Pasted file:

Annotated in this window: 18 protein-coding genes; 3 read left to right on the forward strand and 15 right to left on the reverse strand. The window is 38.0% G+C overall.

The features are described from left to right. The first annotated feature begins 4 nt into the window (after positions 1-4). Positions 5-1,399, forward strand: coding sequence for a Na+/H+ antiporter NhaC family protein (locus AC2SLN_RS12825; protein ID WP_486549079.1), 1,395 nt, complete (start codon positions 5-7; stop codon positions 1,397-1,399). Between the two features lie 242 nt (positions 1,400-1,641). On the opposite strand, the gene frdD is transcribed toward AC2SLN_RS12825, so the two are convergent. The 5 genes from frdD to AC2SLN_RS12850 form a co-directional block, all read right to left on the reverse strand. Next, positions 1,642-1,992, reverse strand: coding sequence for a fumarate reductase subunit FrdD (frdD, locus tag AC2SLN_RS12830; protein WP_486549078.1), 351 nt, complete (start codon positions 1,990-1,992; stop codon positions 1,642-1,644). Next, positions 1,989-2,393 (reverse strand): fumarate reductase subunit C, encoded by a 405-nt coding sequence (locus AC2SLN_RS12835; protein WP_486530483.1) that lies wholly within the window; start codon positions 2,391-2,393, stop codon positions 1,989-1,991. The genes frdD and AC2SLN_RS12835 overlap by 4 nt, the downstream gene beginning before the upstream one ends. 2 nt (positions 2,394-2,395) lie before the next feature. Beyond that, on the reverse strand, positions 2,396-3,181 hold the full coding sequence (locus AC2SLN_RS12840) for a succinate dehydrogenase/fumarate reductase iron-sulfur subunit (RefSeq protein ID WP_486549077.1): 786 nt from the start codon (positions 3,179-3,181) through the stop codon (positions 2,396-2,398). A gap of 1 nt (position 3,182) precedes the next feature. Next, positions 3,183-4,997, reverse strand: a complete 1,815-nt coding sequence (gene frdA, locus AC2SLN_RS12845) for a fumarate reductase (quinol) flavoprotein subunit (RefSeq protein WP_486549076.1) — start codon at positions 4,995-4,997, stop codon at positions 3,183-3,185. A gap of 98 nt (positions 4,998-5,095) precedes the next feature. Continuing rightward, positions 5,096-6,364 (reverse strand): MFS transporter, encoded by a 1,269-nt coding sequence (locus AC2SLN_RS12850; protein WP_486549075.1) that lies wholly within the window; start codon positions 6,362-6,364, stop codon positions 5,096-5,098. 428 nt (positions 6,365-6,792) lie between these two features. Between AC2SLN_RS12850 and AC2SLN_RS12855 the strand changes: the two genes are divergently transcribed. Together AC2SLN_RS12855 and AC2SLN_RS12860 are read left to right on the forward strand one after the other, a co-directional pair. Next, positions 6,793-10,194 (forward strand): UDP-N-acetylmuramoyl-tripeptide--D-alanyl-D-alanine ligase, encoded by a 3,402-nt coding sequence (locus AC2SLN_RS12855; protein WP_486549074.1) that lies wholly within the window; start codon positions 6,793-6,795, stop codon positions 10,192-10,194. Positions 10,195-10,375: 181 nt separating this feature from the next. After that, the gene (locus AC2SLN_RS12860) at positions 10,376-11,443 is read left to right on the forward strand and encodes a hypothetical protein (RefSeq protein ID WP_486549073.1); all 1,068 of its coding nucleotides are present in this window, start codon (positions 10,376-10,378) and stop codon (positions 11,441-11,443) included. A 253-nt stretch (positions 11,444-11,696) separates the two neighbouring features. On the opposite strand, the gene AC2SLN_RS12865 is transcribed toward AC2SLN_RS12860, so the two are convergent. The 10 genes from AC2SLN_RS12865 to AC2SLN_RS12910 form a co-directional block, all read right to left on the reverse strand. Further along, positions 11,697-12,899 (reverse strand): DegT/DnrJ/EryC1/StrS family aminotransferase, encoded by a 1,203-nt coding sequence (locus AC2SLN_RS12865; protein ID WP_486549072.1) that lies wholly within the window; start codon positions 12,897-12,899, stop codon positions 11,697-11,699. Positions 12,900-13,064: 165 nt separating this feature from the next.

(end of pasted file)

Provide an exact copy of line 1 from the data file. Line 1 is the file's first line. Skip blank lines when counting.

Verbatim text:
Annotated in this window: 18 protein-coding genes; 3 read left to right on the forward strand and 15 right to left on the reverse strand. The window is 38.0% G+C overall.